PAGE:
49. Whole genome optical mapping: A high-resolution technology for cytogenetic analysis of hematological malignancies (HM)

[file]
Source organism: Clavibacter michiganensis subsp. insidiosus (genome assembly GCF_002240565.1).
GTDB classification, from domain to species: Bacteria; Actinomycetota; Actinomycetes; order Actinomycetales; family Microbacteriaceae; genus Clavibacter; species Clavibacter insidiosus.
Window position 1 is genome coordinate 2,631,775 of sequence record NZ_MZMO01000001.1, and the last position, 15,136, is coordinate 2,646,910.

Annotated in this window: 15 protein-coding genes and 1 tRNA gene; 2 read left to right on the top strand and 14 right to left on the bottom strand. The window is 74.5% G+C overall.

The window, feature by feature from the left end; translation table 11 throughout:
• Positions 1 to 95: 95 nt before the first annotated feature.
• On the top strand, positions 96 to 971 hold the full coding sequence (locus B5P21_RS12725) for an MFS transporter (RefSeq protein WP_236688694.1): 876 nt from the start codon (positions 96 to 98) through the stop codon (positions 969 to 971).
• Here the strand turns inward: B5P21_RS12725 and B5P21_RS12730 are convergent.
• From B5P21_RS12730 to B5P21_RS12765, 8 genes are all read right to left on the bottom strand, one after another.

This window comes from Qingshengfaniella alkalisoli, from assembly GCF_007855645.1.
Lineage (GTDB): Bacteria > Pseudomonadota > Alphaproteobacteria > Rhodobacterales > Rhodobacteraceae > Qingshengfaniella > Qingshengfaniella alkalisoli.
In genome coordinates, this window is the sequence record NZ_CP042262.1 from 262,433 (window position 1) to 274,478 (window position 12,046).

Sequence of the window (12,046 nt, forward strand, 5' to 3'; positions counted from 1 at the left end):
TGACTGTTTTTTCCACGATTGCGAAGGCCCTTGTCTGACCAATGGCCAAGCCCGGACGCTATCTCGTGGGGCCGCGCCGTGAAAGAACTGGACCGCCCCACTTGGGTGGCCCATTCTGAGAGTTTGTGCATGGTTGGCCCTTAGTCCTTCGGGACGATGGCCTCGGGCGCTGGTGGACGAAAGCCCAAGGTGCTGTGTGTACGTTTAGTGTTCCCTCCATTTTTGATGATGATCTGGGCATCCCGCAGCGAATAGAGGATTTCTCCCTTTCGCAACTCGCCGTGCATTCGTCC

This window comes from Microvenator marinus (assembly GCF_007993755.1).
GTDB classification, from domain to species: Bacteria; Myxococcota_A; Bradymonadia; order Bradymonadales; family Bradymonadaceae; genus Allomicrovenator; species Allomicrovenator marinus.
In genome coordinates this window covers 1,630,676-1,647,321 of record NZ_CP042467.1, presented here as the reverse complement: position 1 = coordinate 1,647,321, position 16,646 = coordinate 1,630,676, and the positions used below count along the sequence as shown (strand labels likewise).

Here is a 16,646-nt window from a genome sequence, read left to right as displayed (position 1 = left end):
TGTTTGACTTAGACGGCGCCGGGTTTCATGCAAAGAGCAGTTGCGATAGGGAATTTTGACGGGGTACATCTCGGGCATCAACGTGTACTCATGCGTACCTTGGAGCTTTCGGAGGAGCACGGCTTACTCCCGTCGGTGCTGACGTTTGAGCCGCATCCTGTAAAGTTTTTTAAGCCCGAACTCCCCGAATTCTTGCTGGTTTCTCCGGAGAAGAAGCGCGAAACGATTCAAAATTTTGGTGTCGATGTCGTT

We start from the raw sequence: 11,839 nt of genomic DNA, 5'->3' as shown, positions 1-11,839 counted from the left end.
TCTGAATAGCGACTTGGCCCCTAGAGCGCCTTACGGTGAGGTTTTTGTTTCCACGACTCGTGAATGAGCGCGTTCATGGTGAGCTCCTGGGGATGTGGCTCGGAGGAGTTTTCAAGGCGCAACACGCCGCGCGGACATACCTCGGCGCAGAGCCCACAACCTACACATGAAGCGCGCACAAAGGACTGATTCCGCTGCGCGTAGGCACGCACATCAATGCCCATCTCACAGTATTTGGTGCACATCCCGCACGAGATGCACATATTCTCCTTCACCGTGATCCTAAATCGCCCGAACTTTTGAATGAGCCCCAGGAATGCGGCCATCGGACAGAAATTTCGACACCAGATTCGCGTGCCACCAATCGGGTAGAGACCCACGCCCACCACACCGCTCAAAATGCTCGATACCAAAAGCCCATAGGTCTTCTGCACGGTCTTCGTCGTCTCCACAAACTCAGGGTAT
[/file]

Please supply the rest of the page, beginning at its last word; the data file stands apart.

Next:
HM are often characterized by complex chromosomal abnormalities. Identification of these abnormalities is key to their classification, prognostication, and management. Karyotyping/FISH are usually employed to characterize these abnormalities, but are limited by the need to procure viable cells for culture, are manually intensive, biased towards targeted loci, and cannot determine the copy number of long repeats. The Bionano WGOM technology, which images ultra-long DNA demonstrates the potential to replace these conventional techniques for detecting structural variations (SVs). Here, we present a WGOM data on ten HM (MDS, AML, CML, and ET), compared to karyotyping/FISH. WGOM, in addition to identifying previously characterized complex cytogenetic profiles, demonstrated a higher resolution to accurately define SVs, marker- and ring-chromosomes. In a case of MDS with complex cytogenetics profile, where karyotyping identified del(21)(q21q22), WGOM accurately defined a >100 kb deletion with a segment probably translocating from chr21q21.2 to chr20 (chr20:20828244-chr21:23352469). Further, add(21)(p13) observed by karyotyping, was identified as duplication at chr(21)(p13) (chr21:64220-310447) by WGOM. The +mar1,+mar1 × 2, observed with karyotyping were identified to be chr21, chr20. In another case of MDS, a ring chromosome (+r) observed by karyotyping was identified to be chr16 by WGOM. Here we describe a powerful technology for investigating HM, which can accurately detect SVs including large rearrangements and fusions, to copy number alterations. We anticipate that this approach of obtaining high-resolution genomic data at reduced cost will facilitate in more precise diagnosis and prognostication of malignancies which was not previously possible.
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